Johnson has a tough time vs. Jays

Johnson has a tough time vs. Jays

TORONTO -- This time, Randy Johnson didn't leave his start because of fatigue. He left on Tuesday night because he couldn't get the Blue Jays out.

The Yankees couldn't overcome the left-hander's poor outing, falling to the Blue Jays, 10-5, in front of 48,776 at Rogers Centre.

Johnson, who pitched just five innings in his last outing before "hitting a wall," allowed seven runs on nine hits in 3 1/3 innings, as the Yankees lost for the third time in the last four games.

"It was just bad everything," Johnson said. "It was just one of those games where you take it on the chin."

Both Johnson and manager Joe Torre insisted after the game that there was nothing physically wrong with the left-hander, despite the fact that he has pitched fewer than nine innings in his last two starts combined.

"As long as he feels fine, I'll take my chances," Torre said. "He's honest with us. Last time, he told us he was tired. Tonight he had no complaints. He's not going to try to fool anybody, especially when his health is an issue."

Gustavo Chacin, who went 0-4 against New York last season, overcame a rocky first inning to win his third game of the year, giving up five runs over six innings.

The Yankees jumped out to a quick lead, hammering Chacin for four runs in the first inning. Three of those came off the bats of Alex Rodriguez and Jason Giambi, who belted back-to-back home runs to right-center field.

"I felt pretty good at 3-0," Torre said, referring to the score following A-Rod's homer. "At 4-0, it was even better."

Johnson, who was able to follow his normal routine between starts after leaving his last outing early, had a great warmup in the bullpen before the game, giving the Yankees the expectation that he would rebound with a strong performance.

"I was expecting lights-out," said catcher Kelly Stinnett. "Typical Randy, going out there and pitching his game."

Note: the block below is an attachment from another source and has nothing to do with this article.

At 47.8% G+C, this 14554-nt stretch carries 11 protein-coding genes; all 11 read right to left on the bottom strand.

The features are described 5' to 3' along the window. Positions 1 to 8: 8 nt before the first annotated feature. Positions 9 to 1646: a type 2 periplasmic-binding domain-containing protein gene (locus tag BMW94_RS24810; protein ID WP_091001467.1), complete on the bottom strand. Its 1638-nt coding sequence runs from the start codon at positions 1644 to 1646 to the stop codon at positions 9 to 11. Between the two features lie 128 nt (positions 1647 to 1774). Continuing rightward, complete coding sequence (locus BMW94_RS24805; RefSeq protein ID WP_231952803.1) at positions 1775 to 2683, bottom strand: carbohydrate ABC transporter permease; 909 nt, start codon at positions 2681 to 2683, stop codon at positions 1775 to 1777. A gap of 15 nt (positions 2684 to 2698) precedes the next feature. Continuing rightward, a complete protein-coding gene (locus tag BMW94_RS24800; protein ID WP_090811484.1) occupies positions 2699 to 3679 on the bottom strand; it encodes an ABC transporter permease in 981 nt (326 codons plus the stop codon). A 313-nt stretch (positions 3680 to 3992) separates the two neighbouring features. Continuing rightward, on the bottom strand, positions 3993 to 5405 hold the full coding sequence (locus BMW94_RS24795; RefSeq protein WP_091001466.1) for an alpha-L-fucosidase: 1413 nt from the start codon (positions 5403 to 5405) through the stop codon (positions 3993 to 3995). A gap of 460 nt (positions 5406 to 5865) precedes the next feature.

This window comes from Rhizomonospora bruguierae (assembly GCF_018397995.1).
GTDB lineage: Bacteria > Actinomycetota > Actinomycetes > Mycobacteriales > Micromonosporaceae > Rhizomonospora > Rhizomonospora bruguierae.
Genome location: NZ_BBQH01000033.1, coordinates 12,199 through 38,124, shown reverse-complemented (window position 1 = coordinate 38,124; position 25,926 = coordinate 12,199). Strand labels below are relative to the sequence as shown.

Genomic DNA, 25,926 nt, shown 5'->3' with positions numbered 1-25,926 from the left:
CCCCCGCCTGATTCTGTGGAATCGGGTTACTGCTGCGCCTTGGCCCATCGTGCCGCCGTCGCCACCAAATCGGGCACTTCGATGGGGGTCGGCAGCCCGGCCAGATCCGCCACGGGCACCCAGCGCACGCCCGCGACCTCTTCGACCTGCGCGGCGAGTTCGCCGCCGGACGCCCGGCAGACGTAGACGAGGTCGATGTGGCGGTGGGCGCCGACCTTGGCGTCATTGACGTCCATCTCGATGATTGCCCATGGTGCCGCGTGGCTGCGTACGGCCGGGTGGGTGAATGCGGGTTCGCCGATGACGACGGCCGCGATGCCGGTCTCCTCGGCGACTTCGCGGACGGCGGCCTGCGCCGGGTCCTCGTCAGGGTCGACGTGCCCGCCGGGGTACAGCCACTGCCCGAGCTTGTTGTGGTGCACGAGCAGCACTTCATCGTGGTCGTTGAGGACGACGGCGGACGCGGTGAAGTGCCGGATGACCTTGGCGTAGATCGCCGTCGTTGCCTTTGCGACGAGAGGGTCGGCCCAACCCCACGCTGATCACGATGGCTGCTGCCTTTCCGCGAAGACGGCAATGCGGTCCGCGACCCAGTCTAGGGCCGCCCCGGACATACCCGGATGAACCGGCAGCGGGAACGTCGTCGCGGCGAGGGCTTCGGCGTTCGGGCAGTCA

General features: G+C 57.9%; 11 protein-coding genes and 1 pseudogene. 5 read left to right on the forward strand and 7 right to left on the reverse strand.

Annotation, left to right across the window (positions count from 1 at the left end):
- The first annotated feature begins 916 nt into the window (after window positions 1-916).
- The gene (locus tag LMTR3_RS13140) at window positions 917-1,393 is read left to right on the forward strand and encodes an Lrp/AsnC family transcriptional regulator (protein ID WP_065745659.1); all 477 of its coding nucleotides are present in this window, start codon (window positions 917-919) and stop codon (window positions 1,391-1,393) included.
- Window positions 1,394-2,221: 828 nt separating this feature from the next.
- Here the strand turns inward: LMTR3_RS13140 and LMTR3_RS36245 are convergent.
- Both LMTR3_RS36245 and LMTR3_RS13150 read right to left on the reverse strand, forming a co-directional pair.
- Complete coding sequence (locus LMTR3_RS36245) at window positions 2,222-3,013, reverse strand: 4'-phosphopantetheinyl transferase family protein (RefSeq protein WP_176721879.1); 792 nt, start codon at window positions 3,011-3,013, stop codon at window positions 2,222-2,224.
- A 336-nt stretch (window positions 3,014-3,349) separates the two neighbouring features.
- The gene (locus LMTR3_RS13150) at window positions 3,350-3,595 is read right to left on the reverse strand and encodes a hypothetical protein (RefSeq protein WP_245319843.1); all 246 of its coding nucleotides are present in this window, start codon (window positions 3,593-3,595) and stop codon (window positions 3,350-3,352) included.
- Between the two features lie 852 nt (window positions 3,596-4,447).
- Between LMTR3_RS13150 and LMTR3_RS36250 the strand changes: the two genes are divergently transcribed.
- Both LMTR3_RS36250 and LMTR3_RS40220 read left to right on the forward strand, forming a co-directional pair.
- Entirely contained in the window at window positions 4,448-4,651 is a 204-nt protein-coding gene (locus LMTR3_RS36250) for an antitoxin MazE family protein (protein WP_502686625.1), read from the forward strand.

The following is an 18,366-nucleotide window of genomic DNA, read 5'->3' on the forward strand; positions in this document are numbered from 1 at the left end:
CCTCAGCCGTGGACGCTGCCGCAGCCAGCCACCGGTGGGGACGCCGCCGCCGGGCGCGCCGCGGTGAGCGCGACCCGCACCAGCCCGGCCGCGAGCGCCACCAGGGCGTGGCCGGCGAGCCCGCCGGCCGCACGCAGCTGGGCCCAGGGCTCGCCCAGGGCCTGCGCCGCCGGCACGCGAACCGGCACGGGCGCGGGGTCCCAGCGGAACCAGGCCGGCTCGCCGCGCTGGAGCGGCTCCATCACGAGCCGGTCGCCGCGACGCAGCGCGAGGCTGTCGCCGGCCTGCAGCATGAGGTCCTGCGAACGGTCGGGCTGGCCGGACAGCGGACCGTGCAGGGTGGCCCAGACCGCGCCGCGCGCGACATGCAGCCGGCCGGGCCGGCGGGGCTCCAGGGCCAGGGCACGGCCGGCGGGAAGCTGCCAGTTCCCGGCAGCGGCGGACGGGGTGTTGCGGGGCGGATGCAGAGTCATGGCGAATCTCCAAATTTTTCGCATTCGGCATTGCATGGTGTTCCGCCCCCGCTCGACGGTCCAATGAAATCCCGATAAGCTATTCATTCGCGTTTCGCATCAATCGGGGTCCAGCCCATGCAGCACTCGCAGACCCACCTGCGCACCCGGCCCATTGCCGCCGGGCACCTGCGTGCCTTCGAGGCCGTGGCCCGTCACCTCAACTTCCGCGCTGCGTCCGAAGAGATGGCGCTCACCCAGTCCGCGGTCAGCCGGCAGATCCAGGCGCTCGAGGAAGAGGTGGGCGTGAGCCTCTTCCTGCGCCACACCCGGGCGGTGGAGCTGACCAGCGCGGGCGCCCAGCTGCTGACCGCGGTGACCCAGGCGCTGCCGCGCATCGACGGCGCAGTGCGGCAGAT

But Johnson couldn't protect the lead, giving back three runs in the bottom of the first, when Troy Glaus blasted the first of his two homers in the game.

"I was disappointed," Johnson said. "When the team goes out and gives you a four-run lead and you give the majority of those runs back, it hurts."

Toronto scored three more times in the second, two of the runs coming on Alex Rios' fifth homer of the season. The Jays added another run in the third, giving them a 7-4 lead.

"I talked to him after the second and asked if he felt all right, and he said he felt fine," Torre said. "He just didn't locate, and it looked like he couldn't put people away with the slider like he normally can."

"He made a couple of mistakes and we were able to take advantage," Glaus said. "If we pop those balls up, it's a different ballgame. Fortunately for us today, we were able to put good swings on [them]."

Johnson left the game with one out in the fourth after issuing his second walk of the night, marking his shortest outing in four starts this season.

"He started trying to force it a little bit and it didn't get any better," Torre said. "It didn't look like he was getting any more comfortable, so I went and got him."

Scott Proctor relieved Johnson and retired the first five batters he faced, but the Yankees couldn't climb out of the hole they dug for themselves, as Chacin got over his first-inning woes, limiting the next 21 New York hitters to just three hits.

The Yankees cut the lead to 8-5 in the seventh on Derek Jeter's RBI double, but the Jays answered with two runs in the bottom of the frame against Shawn Chacon, one on Glaus' second homer of the night.

"They looked all-world today, but it's a long season," Rodriguez said of Toronto. "You don't want to judge a team on its best day, and you don't want to judge a team on its worst day. They have certainly made some very good improvements. Our league is going to have to watch out for the Blue Jays."

Mark Feinsand is a reporter for This story was not subject to the approval of Major League Baseball or its clubs.